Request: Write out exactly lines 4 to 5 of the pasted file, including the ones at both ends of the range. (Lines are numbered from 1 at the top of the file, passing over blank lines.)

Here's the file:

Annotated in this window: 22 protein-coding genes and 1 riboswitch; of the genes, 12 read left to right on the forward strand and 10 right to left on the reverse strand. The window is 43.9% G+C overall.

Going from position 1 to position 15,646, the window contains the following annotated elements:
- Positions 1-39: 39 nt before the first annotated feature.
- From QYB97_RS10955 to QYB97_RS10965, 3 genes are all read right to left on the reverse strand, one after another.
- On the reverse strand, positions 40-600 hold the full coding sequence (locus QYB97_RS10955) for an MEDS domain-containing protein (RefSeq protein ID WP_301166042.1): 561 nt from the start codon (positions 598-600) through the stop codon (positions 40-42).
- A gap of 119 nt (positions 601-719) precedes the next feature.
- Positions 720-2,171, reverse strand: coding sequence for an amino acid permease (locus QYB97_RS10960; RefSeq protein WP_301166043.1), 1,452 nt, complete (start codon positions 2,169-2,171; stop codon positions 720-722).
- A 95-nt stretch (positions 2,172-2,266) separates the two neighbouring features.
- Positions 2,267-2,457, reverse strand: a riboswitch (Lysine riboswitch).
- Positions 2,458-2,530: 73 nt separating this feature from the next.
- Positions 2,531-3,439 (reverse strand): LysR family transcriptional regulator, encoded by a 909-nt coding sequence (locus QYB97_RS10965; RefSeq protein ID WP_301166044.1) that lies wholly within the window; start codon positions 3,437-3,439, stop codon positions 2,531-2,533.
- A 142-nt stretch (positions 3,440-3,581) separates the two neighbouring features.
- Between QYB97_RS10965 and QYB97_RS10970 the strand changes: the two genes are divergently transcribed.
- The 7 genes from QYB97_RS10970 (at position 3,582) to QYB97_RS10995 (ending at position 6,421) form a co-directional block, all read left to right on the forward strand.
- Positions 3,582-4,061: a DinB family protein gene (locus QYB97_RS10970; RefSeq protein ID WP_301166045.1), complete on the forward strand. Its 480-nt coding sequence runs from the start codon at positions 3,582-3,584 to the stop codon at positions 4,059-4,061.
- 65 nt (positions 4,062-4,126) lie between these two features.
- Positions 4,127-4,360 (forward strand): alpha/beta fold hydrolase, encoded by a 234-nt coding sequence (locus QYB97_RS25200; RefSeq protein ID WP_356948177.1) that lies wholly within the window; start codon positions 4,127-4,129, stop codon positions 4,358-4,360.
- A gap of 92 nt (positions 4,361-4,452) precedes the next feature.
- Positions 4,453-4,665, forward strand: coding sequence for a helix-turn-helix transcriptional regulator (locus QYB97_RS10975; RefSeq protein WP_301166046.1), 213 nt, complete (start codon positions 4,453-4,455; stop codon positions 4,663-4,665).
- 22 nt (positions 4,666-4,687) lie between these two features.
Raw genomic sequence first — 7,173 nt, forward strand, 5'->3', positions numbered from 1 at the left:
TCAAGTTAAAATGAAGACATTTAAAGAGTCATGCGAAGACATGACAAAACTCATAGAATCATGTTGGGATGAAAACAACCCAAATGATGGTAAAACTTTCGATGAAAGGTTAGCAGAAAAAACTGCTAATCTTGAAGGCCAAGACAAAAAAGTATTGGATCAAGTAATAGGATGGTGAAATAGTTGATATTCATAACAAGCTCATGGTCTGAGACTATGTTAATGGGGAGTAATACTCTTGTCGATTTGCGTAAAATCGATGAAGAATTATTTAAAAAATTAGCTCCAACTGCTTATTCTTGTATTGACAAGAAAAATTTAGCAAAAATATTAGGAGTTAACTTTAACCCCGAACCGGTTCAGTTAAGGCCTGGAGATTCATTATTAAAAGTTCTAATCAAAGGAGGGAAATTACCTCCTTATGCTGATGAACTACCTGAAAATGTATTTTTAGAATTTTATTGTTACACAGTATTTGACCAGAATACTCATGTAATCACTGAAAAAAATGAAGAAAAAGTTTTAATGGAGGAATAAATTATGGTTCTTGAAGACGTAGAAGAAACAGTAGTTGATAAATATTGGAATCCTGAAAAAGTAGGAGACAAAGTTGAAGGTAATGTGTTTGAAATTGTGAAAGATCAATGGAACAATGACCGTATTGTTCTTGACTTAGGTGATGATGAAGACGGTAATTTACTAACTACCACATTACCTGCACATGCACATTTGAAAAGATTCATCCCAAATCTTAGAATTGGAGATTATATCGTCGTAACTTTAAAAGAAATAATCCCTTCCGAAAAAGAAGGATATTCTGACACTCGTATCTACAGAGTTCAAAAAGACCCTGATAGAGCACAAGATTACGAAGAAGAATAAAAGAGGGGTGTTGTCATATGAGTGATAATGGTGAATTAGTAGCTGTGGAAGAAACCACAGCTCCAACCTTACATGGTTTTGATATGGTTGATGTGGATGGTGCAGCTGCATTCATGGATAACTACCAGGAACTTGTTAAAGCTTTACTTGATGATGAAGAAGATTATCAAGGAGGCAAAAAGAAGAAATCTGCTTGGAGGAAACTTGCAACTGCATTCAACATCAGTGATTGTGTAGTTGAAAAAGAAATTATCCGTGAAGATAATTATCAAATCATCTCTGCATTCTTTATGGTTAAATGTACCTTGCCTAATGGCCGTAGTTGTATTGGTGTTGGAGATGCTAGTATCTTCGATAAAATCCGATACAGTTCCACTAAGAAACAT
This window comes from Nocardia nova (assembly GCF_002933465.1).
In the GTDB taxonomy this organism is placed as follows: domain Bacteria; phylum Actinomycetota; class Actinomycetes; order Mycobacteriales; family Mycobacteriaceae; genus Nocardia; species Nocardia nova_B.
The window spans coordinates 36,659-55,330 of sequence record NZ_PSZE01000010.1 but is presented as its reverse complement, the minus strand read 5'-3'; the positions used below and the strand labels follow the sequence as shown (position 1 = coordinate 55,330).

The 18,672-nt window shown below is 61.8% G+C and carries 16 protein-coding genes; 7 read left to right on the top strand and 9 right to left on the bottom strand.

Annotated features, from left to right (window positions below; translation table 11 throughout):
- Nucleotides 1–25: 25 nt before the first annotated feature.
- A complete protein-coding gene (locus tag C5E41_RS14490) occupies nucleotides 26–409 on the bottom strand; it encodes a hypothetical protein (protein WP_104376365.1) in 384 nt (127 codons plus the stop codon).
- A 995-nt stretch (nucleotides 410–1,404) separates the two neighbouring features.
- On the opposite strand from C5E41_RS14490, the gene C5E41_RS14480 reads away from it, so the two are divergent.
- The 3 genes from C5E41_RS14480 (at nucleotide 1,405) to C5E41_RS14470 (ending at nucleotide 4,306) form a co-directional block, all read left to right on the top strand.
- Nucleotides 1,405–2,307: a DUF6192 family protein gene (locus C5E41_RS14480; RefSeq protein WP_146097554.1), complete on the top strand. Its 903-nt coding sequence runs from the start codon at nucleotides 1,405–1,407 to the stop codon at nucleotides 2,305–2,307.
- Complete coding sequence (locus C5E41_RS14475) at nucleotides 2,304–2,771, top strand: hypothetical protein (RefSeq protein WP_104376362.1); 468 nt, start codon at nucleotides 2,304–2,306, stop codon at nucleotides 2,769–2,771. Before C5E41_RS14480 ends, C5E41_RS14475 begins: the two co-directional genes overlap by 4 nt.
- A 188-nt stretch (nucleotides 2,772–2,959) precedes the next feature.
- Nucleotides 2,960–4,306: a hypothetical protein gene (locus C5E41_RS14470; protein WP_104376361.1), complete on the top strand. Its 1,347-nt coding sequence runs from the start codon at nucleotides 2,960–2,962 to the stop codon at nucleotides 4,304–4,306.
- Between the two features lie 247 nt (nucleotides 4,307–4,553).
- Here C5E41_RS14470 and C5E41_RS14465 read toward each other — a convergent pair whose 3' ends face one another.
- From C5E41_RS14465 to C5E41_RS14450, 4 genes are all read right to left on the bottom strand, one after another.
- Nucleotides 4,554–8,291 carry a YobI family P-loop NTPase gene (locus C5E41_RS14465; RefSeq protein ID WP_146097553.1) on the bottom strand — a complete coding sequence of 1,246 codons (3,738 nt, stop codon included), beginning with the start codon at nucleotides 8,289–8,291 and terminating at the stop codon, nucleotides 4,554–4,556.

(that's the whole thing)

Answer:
- From QYB97_RS10955 to QYB97_RS10965, 3 genes are all read right to left on the reverse strand, one after another.
- On the reverse strand, positions 40-600 hold the full coding sequence (locus QYB97_RS10955) for an MEDS domain-containing protein (RefSeq protein ID WP_301166042.1): 561 nt from the start codon (positions 598-600) through the stop codon (positions 40-42).